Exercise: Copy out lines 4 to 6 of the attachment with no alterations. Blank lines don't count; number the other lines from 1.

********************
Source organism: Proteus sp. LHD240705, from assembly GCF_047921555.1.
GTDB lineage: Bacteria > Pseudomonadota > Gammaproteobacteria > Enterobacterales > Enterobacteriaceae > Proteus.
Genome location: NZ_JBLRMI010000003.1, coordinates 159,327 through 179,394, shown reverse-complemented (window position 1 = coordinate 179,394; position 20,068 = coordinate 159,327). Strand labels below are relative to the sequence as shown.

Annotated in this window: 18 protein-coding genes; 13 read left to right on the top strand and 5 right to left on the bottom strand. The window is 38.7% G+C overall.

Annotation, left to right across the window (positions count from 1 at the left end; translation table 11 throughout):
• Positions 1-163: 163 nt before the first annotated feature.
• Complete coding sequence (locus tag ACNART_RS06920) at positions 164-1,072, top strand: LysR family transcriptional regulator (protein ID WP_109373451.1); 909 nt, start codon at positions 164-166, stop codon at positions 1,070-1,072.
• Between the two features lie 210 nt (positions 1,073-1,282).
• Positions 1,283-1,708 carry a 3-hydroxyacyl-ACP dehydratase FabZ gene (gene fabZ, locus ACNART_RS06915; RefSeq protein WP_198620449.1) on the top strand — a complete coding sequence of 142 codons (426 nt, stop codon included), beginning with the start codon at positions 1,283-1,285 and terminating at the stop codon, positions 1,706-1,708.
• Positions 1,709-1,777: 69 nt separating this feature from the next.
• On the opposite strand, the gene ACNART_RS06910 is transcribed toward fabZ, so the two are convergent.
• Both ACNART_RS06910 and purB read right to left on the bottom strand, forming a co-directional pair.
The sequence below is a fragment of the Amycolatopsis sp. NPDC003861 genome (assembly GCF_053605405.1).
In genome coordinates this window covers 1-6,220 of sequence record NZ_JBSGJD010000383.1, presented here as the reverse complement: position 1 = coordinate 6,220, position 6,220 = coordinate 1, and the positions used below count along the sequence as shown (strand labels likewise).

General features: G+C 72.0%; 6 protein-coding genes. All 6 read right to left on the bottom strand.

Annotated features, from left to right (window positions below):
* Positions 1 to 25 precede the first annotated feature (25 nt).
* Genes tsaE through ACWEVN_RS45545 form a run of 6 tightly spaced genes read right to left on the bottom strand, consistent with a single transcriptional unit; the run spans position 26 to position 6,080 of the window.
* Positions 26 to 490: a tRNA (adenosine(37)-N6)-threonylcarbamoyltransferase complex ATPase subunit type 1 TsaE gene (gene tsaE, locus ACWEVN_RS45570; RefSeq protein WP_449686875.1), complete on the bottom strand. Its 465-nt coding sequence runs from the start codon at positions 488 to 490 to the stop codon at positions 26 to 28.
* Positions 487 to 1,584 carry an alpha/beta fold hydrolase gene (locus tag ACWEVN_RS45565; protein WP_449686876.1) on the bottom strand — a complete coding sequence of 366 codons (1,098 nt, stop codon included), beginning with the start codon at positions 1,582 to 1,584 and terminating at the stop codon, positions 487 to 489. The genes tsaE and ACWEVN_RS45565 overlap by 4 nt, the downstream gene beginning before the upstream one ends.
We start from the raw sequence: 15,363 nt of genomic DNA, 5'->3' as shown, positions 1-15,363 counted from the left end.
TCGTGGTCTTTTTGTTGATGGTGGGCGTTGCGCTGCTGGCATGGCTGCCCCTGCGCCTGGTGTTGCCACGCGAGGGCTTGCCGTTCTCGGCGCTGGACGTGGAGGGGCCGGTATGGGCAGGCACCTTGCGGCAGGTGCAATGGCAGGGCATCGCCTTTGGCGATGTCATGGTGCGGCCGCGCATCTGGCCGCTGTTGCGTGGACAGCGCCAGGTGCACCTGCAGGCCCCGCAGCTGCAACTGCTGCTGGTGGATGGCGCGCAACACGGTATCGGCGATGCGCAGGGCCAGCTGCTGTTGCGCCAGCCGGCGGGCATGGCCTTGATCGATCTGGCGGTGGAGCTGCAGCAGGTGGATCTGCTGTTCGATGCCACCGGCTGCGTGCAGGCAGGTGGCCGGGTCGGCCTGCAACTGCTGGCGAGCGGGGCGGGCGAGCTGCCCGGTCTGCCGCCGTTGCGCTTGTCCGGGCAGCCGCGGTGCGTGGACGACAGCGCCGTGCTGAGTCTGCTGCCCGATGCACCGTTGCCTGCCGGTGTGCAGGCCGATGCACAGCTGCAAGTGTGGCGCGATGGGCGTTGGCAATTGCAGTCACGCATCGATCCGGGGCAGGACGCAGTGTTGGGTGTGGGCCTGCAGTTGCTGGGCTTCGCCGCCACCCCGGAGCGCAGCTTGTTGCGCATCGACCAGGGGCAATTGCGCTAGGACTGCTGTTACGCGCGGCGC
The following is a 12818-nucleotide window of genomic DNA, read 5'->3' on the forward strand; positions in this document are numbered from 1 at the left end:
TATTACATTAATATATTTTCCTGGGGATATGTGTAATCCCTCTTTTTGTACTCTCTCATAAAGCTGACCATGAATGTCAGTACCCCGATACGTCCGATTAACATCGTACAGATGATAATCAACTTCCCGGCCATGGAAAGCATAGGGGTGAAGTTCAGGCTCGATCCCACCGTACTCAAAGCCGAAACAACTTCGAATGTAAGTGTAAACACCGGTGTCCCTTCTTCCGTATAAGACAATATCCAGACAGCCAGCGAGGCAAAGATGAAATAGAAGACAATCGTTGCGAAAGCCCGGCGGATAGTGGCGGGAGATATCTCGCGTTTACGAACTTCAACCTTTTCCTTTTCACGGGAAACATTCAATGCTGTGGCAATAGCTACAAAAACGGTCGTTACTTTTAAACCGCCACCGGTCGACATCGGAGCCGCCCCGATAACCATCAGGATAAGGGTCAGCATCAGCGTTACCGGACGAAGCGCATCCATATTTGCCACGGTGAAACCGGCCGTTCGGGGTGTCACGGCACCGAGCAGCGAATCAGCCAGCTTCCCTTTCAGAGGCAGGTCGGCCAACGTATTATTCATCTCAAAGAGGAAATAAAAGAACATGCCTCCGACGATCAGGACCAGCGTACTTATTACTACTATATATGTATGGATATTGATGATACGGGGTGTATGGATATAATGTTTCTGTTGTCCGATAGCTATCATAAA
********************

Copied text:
Annotated in this window: 18 protein-coding genes; 13 read left to right on the top strand and 5 right to left on the bottom strand. The window is 38.7% G+C overall.

Annotation, left to right across the window (positions count from 1 at the left end; translation table 11 throughout):
• Positions 1-163: 163 nt before the first annotated feature.